But to her family, calling her a 'person with a learning disability' is a travesty of the facts. Felicity cannot look after herself. She will never learn to hold an intelligent conversation. She is, and always will be, they say, 'mentally handicapped'.
'Learning disability?' queried her mother, Judy, with distaste. 'No - utterly wrong. It completely fails to match Felicity's condition. She has a great deal more wrong with her than the ability to learn.'
In the course of her life Felicity has been called backward, an imbecile, retarded and subnormal. Judy Fryd has always had strong views about how her daughter's condition should be described. She was the founder of Mencap in 1946, when it was first known as The National Association for the Parents of Backward Children. Eight years later, at her prompting, the group adopted the term 'mental handicap' and eventually became Mencap.
Yet now, in most social work offices, council chambers and health authority committee rooms the words 'mental handicap' are no longer uttered. They are regarded as insulting, misleading, bad for people's self-image and, ultimately, politically incorrect. In June last year, the term 'people with learning disabilities' was officially adopted by the Department of Health to describe the mentally handicapped. 'People with learning difficulties' has been widely used by education professionals for 10 years. But both terms are the subject of passionate debate.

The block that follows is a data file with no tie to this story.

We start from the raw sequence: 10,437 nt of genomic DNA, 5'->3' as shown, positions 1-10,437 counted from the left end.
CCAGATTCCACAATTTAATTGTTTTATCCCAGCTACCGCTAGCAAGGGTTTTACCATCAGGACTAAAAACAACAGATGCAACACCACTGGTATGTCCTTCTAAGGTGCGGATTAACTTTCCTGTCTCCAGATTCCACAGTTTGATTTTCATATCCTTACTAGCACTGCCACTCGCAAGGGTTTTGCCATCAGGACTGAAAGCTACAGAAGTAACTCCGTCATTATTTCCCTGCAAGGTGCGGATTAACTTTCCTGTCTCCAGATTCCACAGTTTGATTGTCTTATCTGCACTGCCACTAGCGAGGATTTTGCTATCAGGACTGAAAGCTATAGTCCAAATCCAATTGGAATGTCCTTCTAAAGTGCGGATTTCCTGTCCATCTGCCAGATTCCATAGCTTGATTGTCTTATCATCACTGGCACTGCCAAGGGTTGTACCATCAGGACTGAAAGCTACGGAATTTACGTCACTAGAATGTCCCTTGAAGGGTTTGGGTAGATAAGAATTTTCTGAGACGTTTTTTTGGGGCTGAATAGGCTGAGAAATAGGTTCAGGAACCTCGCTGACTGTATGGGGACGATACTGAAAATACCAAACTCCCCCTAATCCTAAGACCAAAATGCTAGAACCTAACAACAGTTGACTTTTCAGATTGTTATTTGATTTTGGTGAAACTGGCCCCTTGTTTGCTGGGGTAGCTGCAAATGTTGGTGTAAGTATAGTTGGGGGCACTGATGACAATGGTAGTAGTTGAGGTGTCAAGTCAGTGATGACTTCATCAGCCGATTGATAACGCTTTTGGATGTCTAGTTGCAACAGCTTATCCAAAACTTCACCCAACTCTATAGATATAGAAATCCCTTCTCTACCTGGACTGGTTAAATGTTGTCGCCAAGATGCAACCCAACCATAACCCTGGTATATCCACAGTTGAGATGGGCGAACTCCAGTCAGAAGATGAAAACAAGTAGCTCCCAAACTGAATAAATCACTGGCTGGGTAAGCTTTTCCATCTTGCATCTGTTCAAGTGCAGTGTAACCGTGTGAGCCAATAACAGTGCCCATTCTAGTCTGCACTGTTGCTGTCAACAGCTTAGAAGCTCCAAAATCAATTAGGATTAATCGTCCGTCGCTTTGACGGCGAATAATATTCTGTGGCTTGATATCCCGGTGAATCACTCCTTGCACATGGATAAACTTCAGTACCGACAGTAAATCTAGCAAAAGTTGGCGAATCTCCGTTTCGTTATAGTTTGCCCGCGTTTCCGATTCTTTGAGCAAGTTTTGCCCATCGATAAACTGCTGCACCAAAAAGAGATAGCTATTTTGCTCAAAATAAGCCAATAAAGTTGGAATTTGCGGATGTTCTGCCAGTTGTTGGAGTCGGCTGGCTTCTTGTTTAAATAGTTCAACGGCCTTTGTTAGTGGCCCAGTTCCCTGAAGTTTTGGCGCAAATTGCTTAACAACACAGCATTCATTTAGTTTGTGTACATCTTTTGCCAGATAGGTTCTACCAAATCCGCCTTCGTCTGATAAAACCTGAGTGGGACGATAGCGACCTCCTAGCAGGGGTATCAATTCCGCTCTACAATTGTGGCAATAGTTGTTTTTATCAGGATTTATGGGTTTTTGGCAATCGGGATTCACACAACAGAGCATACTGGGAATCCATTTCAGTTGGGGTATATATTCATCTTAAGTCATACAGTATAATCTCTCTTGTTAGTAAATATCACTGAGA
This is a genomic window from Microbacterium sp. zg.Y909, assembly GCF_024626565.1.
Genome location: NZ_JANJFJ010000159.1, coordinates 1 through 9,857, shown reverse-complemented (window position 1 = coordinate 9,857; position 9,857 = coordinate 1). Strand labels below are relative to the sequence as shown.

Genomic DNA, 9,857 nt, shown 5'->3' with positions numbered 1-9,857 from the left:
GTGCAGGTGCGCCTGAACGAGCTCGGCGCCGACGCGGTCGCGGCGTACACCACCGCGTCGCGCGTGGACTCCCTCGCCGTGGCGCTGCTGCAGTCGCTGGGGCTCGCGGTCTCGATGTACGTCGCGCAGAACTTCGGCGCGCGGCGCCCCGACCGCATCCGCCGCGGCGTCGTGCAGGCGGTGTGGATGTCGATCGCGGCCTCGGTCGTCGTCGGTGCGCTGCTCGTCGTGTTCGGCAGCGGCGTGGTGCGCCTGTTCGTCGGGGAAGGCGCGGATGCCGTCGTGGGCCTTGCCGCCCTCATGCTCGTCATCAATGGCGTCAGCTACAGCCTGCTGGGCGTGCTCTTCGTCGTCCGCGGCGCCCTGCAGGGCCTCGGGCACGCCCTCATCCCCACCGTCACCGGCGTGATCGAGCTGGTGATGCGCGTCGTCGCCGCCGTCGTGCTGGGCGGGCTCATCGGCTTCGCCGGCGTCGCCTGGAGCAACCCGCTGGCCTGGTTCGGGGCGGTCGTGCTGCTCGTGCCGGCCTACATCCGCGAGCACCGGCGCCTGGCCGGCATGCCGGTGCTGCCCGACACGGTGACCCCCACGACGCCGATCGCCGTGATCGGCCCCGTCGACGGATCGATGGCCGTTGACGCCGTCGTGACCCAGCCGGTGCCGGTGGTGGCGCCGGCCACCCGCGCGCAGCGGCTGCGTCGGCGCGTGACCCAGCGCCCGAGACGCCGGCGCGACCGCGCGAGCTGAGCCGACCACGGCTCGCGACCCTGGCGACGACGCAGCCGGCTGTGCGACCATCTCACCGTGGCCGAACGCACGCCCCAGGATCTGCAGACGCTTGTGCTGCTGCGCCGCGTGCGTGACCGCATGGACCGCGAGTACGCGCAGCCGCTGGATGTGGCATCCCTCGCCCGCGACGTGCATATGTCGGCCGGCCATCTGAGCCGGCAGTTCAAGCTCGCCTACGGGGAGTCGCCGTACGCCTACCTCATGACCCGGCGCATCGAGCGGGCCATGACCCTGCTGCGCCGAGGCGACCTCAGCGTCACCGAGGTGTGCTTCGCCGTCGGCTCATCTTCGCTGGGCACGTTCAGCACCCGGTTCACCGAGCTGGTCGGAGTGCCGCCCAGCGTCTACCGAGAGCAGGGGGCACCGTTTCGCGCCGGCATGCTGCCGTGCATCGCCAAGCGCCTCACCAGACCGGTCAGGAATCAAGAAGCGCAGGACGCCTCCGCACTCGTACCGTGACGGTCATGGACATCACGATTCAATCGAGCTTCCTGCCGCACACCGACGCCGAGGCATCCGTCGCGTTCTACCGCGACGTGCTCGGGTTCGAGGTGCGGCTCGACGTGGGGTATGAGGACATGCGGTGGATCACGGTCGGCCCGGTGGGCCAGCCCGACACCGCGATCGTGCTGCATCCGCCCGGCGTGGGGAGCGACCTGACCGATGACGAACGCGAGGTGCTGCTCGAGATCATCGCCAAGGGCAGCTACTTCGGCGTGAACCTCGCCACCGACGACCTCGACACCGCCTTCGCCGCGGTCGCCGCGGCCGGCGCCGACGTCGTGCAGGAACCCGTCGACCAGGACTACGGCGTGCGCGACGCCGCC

This month Mencap, the leading charity for the mentally handicapped, will undertake a relaunch. Many of its younger supporters want the group to ban the old description, but a significant number of older traditionalists are adamant they want to stick with 'mental handicap'. Mencap will not, however, drop 'mental handicap' from its public appeals, nor change its name. The scene is set for the biggest row the world of mental disability has seen for many years.
The word 'handicap' derives from an ancient game of forfeits, in which the players dipped their hands into an upturned cap to retrieve objects. Later it became a horseracing term where, ironically, the most able horses were weighted down to give the slower ones a better chance. 'Handicap' first came to mean some kind of human physical impairment in the late 19th century. It is only in the last 30 years, as it has become associated with both physical and mental problems, that it has acquired any pejorative overtones.
Valerie Sinason, a psychotherapist who works with mentally handicapped adults and children at the Tavistock Clinic in London, has made a detailed study of euphemisms for mental handicap. She has identified 43 different terms, including dolt, blockhead, idiot, cretin, ninny, slow and stupid. Most, she believes, began as innocent descriptions but were corrupted over a period of time. Historically, euphemisms for mental handicap have usually lasted for about 30 years. 'Every new word is coined honourably,' she said. 'It is not deliberately created as a euphemism, but becomes one because of the painfulness of the subject.'